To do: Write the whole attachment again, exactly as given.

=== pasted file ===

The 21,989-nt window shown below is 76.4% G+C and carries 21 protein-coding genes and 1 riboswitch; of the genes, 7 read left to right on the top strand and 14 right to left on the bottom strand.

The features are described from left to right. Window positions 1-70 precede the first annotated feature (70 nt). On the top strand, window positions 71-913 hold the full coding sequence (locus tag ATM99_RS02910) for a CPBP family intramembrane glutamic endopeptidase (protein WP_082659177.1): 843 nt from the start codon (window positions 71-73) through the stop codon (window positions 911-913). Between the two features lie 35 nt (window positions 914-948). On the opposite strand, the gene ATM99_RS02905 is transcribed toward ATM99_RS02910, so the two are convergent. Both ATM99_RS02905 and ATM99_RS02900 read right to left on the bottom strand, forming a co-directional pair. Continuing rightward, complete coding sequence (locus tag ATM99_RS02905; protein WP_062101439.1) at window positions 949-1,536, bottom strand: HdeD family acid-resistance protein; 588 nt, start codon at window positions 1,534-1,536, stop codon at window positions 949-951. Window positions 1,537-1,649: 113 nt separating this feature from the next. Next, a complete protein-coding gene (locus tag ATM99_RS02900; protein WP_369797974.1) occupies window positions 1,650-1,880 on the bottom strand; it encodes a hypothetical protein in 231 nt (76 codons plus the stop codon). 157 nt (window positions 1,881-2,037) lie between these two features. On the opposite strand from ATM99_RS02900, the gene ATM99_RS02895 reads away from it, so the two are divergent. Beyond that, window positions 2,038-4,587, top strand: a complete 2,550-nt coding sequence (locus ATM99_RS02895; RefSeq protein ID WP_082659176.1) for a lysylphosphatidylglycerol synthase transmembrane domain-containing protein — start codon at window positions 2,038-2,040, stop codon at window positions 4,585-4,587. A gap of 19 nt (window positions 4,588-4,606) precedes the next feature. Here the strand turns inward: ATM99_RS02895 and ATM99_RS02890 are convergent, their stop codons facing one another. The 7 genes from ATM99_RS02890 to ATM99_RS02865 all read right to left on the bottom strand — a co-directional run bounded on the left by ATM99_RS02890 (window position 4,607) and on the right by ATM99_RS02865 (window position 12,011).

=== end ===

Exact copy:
The 21,989-nt window shown below is 76.4% G+C and carries 21 protein-coding genes and 1 riboswitch; of the genes, 7 read left to right on the top strand and 14 right to left on the bottom strand.

The features are described from left to right. Window positions 1-70 precede the first annotated feature (70 nt). On the top strand, window positions 71-913 hold the full coding sequence (locus tag ATM99_RS02910) for a CPBP family intramembrane glutamic endopeptidase (protein WP_082659177.1): 843 nt from the start codon (window positions 71-73) through the stop codon (window positions 911-913). Between the two features lie 35 nt (window positions 914-948). On the opposite strand, the gene ATM99_RS02905 is transcribed toward ATM99_RS02910, so the two are convergent. Both ATM99_RS02905 and ATM99_RS02900 read right to left on the bottom strand, forming a co-directional pair. Continuing rightward, complete coding sequence (locus tag ATM99_RS02905; protein WP_062101439.1) at window positions 949-1,536, bottom strand: HdeD family acid-resistance protein; 588 nt, start codon at window positions 1,534-1,536, stop codon at window positions 949-951. Window positions 1,537-1,649: 113 nt separating this feature from the next. Next, a complete protein-coding gene (locus tag ATM99_RS02900; protein WP_369797974.1) occupies window positions 1,650-1,880 on the bottom strand; it encodes a hypothetical protein in 231 nt (76 codons plus the stop codon). 157 nt (window positions 1,881-2,037) lie between these two features. On the opposite strand from ATM99_RS02900, the gene ATM99_RS02895 reads away from it, so the two are divergent. Beyond that, window positions 2,038-4,587, top strand: a complete 2,550-nt coding sequence (locus ATM99_RS02895; RefSeq protein ID WP_082659176.1) for a lysylphosphatidylglycerol synthase transmembrane domain-containing protein — start codon at window positions 2,038-2,040, stop codon at window positions 4,585-4,587. A gap of 19 nt (window positions 4,588-4,606) precedes the next feature. Here the strand turns inward: ATM99_RS02895 and ATM99_RS02890 are convergent, their stop codons facing one another. The 7 genes from ATM99_RS02890 to ATM99_RS02865 all read right to left on the bottom strand — a co-directional run bounded on the left by ATM99_RS02890 (window position 4,607) and on the right by ATM99_RS02865 (window position 12,011).